It almost feels as if Universal maybe just doesn’t give a crap anymore. I mean, they’re having one of their best years in their 100-year plus history, having grossed billions of dollars worldwide even before the summer was over, and they still have a bunch of movies coming out later this year.
Even so, has anyone seen anything for the upcoming Angelina Jolie and Brad Pitt movie By the Sea, coming out November 13? These are two of the biggest stars on the planet and them appearing in a movie together is huge, even if it’s just a small relationship drama. So far? Nothing. The Tom Hardy movie Legend was originally supposed to come out in early October and then right after it premiered at the Toronto Film Festival (and already opened in the UK), Universal pushed it back. Theoretically, both of these movies could be in the awards conversation, but instead they’re focusing on Steve Jobs and rightfully so, because it’s a great movie, one of the best of the year. But even THAT bombed this past weekend with just $7 million despite a lot of attention in select cities. (Don’t even get me STARTED on Crimson Peak if you know what’s good for ya.)
Universal has made so much money this year that surely they could throw some of it into promoting Jem and the Holograms. A few weeks before it opened, I Emailed my contact at Universal and asked if the movie was still coming out because I had literally seen nothing about it. Apparently, there was a junket but I don’t remember seeing any interviews or promotion or anything about this movie in the past few weeks. (I saw my very first television commercial on Thursday.)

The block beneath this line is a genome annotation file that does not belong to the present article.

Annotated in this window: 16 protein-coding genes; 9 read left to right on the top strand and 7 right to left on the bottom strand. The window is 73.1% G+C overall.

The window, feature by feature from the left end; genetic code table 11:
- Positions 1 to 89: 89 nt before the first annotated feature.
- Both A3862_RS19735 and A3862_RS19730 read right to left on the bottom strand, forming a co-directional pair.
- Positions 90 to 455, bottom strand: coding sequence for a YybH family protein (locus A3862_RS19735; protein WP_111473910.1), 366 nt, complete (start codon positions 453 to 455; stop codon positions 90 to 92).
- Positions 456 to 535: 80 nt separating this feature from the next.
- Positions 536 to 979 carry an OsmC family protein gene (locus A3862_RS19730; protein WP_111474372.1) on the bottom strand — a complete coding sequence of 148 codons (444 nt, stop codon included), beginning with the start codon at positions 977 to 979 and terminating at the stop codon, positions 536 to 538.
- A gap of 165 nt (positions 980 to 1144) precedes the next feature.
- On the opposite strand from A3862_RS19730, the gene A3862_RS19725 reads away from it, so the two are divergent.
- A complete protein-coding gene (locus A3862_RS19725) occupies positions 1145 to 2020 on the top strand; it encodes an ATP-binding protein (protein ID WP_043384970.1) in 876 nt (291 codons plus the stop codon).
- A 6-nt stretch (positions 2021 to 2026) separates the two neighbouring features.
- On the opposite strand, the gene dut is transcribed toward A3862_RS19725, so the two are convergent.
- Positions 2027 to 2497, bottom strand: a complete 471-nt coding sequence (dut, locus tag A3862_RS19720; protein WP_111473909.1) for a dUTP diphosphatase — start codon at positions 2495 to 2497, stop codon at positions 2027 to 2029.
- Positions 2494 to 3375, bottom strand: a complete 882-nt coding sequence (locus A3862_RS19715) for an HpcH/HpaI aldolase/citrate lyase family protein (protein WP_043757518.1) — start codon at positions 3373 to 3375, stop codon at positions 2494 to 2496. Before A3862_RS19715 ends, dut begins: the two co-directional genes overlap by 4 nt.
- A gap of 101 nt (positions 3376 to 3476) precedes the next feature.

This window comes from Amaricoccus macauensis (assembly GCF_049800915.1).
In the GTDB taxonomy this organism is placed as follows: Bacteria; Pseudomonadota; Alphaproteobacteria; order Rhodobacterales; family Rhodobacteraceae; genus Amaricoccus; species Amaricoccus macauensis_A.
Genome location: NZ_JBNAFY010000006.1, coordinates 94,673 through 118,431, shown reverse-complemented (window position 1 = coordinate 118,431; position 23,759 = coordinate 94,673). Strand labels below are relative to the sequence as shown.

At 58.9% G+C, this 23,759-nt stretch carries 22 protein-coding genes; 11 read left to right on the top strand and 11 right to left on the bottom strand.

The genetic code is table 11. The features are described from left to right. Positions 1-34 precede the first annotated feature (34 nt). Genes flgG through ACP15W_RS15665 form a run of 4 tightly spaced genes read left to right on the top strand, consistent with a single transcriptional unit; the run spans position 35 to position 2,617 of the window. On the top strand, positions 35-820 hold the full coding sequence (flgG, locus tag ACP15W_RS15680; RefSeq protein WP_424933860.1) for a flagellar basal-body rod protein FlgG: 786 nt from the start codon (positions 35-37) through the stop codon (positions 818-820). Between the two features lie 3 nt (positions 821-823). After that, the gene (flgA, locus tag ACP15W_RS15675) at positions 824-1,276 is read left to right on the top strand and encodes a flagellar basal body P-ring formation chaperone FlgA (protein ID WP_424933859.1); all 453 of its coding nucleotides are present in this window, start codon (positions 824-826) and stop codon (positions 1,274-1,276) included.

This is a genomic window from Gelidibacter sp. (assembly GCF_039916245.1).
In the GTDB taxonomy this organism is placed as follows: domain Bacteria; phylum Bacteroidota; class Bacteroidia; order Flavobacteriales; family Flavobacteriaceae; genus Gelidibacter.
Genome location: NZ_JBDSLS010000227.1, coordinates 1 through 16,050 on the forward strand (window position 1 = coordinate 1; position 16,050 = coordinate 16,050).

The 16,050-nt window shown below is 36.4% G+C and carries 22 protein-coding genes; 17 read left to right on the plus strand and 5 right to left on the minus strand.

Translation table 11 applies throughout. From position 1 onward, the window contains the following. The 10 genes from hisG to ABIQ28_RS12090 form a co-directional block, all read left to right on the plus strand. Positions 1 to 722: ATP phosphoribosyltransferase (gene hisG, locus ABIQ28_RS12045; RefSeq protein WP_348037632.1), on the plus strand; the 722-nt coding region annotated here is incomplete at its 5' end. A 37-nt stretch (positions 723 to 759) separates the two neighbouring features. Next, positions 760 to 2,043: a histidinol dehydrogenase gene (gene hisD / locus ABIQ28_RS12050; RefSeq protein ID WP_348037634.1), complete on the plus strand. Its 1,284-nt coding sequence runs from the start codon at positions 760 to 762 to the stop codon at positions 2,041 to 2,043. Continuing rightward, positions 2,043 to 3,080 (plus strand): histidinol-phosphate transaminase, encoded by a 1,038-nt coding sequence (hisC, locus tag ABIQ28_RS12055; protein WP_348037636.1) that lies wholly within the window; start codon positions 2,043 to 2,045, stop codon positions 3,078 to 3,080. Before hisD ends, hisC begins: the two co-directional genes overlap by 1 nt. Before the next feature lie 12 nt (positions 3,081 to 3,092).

Aubrey Peeples is really good in the movie and I’ve interviewed Stefanie Scott (for Insidious Chapter 3), so I know they would have been good for interviews, and Ryan Guzman should be a good draw for the film’s target audience of teen and tween girls. Oh and did anyone even mention the fact that the great Molly Ringwald of Pretty in Pink/16 Candles fame makes a return to the big screen in the movie? And Juliette Lewis is also quite funny as Jem’s A*R person, and who wouldn’t want to get them on their talk show to talk about the movie? It just seems like a lot of laziness in terms of marketing and publicity, and I guess Blumhouse was more focused on their latest and hopefully last “Paranormal Activity” to jump in and help out.
Jem and the Holograms only cost $5 million to make and with Universal spending little money to promote it, it should make that money back eventually, probably overseas, but having a movie open that badly is just plain embarrassing and even a studio that’s been doing as well as Universal has, doesn’t really have an excuse for fumbling this one as badly as it did. (I mean, the studio put more effort into promoting Seventh Son earlier this year and that got dumped on them by Legendary after sitting on the shelf for years!)
So what do we learn from this weekend? Quite a bit, actually, but the first thing is that if you name a movie after a popular property, then you have to do everything you can to create something that will appeal to that property’s fanbase. And if you’re not going to bother making a movie that will appeal to them, then you need to make sure to promote the movie enough to the audience that it would appeal to: young girls, so that they want to see it.
One thing I’ve learned writing about the box office for so long is that if there is no awareness, there is no business. People don’t go to see movies they don’t know about, so if the studio doesn’t put money and an effort into marketing and promoting the movie and making the general populace aware that the movie is opening, that movie doesn’t have a chance. If they then release it into thousands of theaters across the country expecting the name alone to get people to see it, then they’re basically going to end up with the empty theaters that Jem and the Holograms got… but probably didn’t deserve.